The nFADP, its Ordinance and the Swiss Telecommunications Act (with cookie-related information obligations) apply to the processing of personal data by businesses and natural persons in all sectors of the economy (but not in the context of personal household uses). This article does not cover the requirements applicable to federal bodies.

The nFADP brings data protection standards close to the GDPR with some main differences (amongst others) as follows:

  1. Legal ground/legal bases (such as consent, a contract, a law etc.) is required under the GDPR in addition to the principles of fairness, transparency, purpose limitation, proportionality, accuracy and data security, whereas it is only required under the nFADP when processing sensitive data or to justify personality rights infringements.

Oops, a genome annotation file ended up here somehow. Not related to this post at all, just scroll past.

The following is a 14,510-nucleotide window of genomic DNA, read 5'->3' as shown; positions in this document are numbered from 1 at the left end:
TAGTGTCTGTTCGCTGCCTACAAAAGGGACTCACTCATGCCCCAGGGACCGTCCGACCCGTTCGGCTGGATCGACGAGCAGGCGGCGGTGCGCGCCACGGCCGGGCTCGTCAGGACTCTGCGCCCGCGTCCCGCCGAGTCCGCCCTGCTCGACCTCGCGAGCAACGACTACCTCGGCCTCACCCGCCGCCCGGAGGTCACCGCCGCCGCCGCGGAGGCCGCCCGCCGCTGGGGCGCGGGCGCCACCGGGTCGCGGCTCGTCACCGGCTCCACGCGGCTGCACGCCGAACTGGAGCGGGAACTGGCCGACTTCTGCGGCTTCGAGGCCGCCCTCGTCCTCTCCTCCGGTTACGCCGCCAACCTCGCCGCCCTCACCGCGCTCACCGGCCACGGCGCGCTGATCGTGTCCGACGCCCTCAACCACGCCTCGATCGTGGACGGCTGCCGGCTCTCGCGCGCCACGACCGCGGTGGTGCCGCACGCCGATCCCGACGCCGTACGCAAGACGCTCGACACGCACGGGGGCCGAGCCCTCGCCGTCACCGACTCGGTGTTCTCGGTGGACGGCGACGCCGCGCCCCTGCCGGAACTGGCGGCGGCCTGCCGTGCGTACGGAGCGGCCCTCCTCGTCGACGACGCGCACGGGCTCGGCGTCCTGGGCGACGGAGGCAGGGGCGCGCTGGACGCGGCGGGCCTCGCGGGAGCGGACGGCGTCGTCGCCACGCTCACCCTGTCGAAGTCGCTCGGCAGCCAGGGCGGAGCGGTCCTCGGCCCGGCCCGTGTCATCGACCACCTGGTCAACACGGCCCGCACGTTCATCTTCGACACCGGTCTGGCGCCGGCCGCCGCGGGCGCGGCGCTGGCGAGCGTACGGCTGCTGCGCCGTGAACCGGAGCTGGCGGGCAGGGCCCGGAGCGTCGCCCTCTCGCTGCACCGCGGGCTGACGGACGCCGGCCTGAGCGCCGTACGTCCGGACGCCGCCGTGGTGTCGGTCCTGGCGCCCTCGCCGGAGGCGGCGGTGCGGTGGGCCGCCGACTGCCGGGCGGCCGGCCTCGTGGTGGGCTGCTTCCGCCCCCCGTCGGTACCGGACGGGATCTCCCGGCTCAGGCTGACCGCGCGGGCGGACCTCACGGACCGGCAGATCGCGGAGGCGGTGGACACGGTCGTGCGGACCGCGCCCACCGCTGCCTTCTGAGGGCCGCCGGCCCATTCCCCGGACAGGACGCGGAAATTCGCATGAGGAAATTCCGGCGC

2. Sensitive data under the nFADP include two categories that the GDPR does not cover as sensitive data per se (data on administrative/criminal proceedings and sanctions/data on social security measures).
  3. Consent is required for any profiling under the GDPR but only in case of high risk profiling under the nFADP.  
  4. The designation of a DPO (data protection officer) is mandatory in some instances under the GDPR whereas it is not mandatory (but recommended) under the nFAPD.
  5. Notification time for data breach is 72 hours under the GDPR and as soon as possible under the nFADP.  
  6. Conducting a data protection impact assessment (DPIA) is mandatory both under the GDPR and the nFADP when processing poses a high risk to the rights and freedoms of individuals, but the duty to consult the supervisory authority in Europe in case of high risk despite measures taken to mitigate the risk can be replaced by consultation of the DPO (if there is one) under the nFADP and is only applicable in case of high risk despite the measures envisaged.
  7. Sanctions go up to EUR 20mn or 4% of the company’s worldwide annual revenue in Europe and CHF 250’000 against a responsible private person under the nFADP.